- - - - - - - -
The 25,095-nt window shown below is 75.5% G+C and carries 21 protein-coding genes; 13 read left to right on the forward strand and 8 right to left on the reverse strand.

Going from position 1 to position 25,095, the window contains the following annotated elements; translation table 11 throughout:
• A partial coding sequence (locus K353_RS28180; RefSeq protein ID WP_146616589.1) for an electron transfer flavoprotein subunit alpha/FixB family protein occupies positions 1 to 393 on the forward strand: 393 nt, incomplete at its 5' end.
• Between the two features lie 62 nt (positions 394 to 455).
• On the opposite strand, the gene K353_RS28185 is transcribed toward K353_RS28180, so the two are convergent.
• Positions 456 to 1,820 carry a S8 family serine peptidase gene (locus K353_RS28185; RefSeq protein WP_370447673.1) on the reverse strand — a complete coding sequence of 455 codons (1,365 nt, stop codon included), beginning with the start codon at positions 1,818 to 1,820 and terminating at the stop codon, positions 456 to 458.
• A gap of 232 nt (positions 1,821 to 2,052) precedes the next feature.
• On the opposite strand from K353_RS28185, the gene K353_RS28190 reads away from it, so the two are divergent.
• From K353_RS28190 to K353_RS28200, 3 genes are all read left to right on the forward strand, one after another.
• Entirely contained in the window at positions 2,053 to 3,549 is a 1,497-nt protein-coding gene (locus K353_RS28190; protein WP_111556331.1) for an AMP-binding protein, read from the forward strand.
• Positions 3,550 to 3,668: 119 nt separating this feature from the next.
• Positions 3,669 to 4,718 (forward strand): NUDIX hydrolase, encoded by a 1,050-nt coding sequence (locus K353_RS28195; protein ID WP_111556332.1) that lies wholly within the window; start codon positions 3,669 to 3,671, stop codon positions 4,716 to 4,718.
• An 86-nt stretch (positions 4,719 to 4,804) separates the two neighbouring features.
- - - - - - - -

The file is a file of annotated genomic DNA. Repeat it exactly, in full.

The 25,095-nt window shown below is 75.5% G+C and carries 21 protein-coding genes; 13 read left to right on the forward strand and 8 right to left on the reverse strand.

Going from position 1 to position 25,095, the window contains the following annotated elements; translation table 11 throughout:
• A partial coding sequence (locus K353_RS28180; RefSeq protein ID WP_146616589.1) for an electron transfer flavoprotein subunit alpha/FixB family protein occupies positions 1 to 393 on the forward strand: 393 nt, incomplete at its 5' end.
• Between the two features lie 62 nt (positions 394 to 455).
• On the opposite strand, the gene K353_RS28185 is transcribed toward K353_RS28180, so the two are convergent.
• Positions 456 to 1,820 carry a S8 family serine peptidase gene (locus K353_RS28185; RefSeq protein WP_370447673.1) on the reverse strand — a complete coding sequence of 455 codons (1,365 nt, stop codon included), beginning with the start codon at positions 1,818 to 1,820 and terminating at the stop codon, positions 456 to 458.
• A gap of 232 nt (positions 1,821 to 2,052) precedes the next feature.
• On the opposite strand from K353_RS28185, the gene K353_RS28190 reads away from it, so the two are divergent.
• From K353_RS28190 to K353_RS28200, 3 genes are all read left to right on the forward strand, one after another.
• Entirely contained in the window at positions 2,053 to 3,549 is a 1,497-nt protein-coding gene (locus K353_RS28190; protein WP_111556331.1) for an AMP-binding protein, read from the forward strand.
• Positions 3,550 to 3,668: 119 nt separating this feature from the next.
• Positions 3,669 to 4,718 (forward strand): NUDIX hydrolase, encoded by a 1,050-nt coding sequence (locus K353_RS28195; protein ID WP_111556332.1) that lies wholly within the window; start codon positions 3,669 to 3,671, stop codon positions 4,716 to 4,718.
• An 86-nt stretch (positions 4,719 to 4,804) separates the two neighbouring features.